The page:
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Michael Linton's Bayeux Tapestry: 1066 - A Medieval Mosaic and Puzzles

Medieval Mosaic







This electronic edition
was prepared by
Michael A. Linton, 2007

Glanuile :

from Glanville, near Caen. "About 1064 Rainald de Glanville witnessed a charter of Roger de Mowbray in favour of Holy Trinity, Caen." (Gall. Christ, xi. 60 Justr.) Ranulph de Glanville, probably his son, was one of the barons of William Malet, Lord of Eye in Suffolk, under the Conqueror, and a benefactor to the monks of Eye, on the foundation of their monastery. His son William, "being a very devout man, bestowed on the Cluniacs all the Churches in his Barony" in the time of Henry I.; and his grandson Bartholomew—still more devout—founded Bromholme Priory as a cell to Castleacre, where his father had been buried. Nothing further is heard of Bartholomew,[124] except that he was Sheriff of Norfolk and Suffolk from 1170 to 1176, and left two sons, William and Bartholomew, who both died s. p. (vide Blomfield), but his brother Ranulph "became a great man in his time." He first served with William de Vesci in Northumberland, raising the siege of Prudhoe Castle, and taking the King of Scots prisoner at Alnwick in 1174: five years later was one of the Justices Itinerant of the Northern Counties, and in 1180 advanced to the great office of Justiciar of the kingdom, which he held till the King's death. He was one of the witnesses to Henry II.'s will when it was declared at Waltham in 1182, and employed to raise troops in England to aid the King in the difficulties that arose "in his Territories beyond the seas." Richard Coeur de Lion removed him from the office of Justiciary, in order to bestow it on Hugh Pudsey, Bishop of Durham. "Glanville had then attained an advanced age. According to one contemporary authority, the Justiciar, sinking under bodily infirmity, and disgusted by the vices of the young Monarch, became anxious to surrender up his trust. Glanville, therefore, solemnly resigned his office to less competent successors, and departed, as a crusader, to the Holy Land. It is said, that by anxiety and vexation, his intellect became much enfeebled. And dying shortly afterwards, leaving only female issue, not an individual remained who bore his honoured name. Other contemporaries inform us that Glanville was deprived of the Justiciarship by the rapacious Monarch, who at the same time removed the sheriffs and their ministers throughout the kingdom, ransoming them to the very last farthing; and Glanville himself was cast into prison, until he purchased his enlargement by submitting to a fine of,3,000. The latter account is not destitute of plausibility; for Coeur de Lion's avarice was equalled only by his extravagance."—Sir Francis Palgrave. Glanville is said to have died in the Holy Land, during the siege of Acre. He had founded and "plentifully endowed" two religious houses in Suffolk; Butley Priory (in 1171), and Leyston Abbey, both for Canons Regular of St. Augustine; the former built on a manor that his wife, Berta de Valoines, had brought him in dower. He left only three daughters, "unto whom he gave all his Lands, before he went towards Jerusalem." Maud, the eldest, married Sir William de Auberville; Amabel, John de Arderne; and Helewise, Robert Fitz Ralph, Lord of Middleham in Yorkshire. The Suffolk barony of the Glanvilles consisted in 1165 of nine and a half knight's fees; and they have sometimes been styled Earls of the county. "There be of the later writers," says Camden, "who report that the Glanvils in times past were honoured with this title; but seeing they ground upon no certain authority, whereas men may easily mistake, and I have found nothing of them in the publicke records of the Kingdome, they must pardon me, if I believe them not."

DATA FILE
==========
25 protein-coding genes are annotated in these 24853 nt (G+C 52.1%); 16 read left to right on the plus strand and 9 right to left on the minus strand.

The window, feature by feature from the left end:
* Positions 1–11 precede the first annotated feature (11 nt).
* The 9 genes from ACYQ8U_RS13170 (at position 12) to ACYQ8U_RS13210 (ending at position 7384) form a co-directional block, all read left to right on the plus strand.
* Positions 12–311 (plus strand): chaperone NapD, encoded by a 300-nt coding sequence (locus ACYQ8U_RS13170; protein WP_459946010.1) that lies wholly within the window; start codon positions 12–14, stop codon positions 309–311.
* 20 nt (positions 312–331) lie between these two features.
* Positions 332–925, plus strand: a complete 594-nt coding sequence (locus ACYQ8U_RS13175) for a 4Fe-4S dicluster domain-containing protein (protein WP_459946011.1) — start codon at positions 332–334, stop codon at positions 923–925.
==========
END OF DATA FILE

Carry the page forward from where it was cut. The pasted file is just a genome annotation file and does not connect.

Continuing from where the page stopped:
The Glanvilles of the West of England are derived by Prince from the house of the great Justiciar, though he admits that the descent could not be proved, and the arms are entirely different.[125] About the year 1400 they settled at Halwell, in the parish of Whitchurch, Devonshire, which continued in their possession till the last century, and afterwards at Kilworthy, near Tavistock. "Here," says Westcote, "is also a family deserving a due remembrance; Sir Francis Glanvile, knt, whose father was a learned lawyer, very well practis'd therein, and call'd to the degree of a serjeaunt. At this call there were two more of this county, in all three: Drewe, Glanvile, and Harris. Of whom I remember in my youth I have heard this proverb commonly spoken, one gained as much as the other two; one spent as much as the other two; and one gave as much as the other two; but how to distinguish them and give every one his right therein, I freely and truly confess it surpasseth my knowledge." The learned lawyer was Sir John Glanville, a cadet of the house of Halwell, who was one of the Justices of the Common Pleas in the reign of Elizabeth, acquired a considerable fortune, and built Kilworthy House. "He was a great lover of justice and integrity, being careful to hold the balances entrusted to him with an even and steady hand, not inclining to either side out of awe or dread, out of favour and affection."—Prince's Worthies of Devon. There is a local tradition that he actually pronounced sentence of death on one of his own children. It was a daughter, whose first imprudent love affair with a lieutenant in the navy had been nipped in the bud by intercepting her letters; and who had since married an old man at Plymouth, nicknamed "Wealthy Page," for whom she did not care. When the young lieutenant returned home from sea, and she discovered the fraud practised upon her, they agreed together to get rid of poor Mr. Page; and he was accordingly strangled in his bed by his wife and her waiting-woman. A neighbour that lived opposite stated in evidence that "hearing at night some sand thrown against a window, thinking it was her own, she arose, and looking out, saw a young gentleman near Page's window, and heard him say, 'For God's sake stay your hand!' A woman replied, ''Tis too late, the deed is done.' On the following day, it was given out that Page had died suddenly in the night, and as soon as possible he was buried."—Bray's Traditions of Devonshire. The wife, her maid, and her lover, were all three tried, condemned, and executed, and sentence was passed upon Mrs. Page by her own father,[126]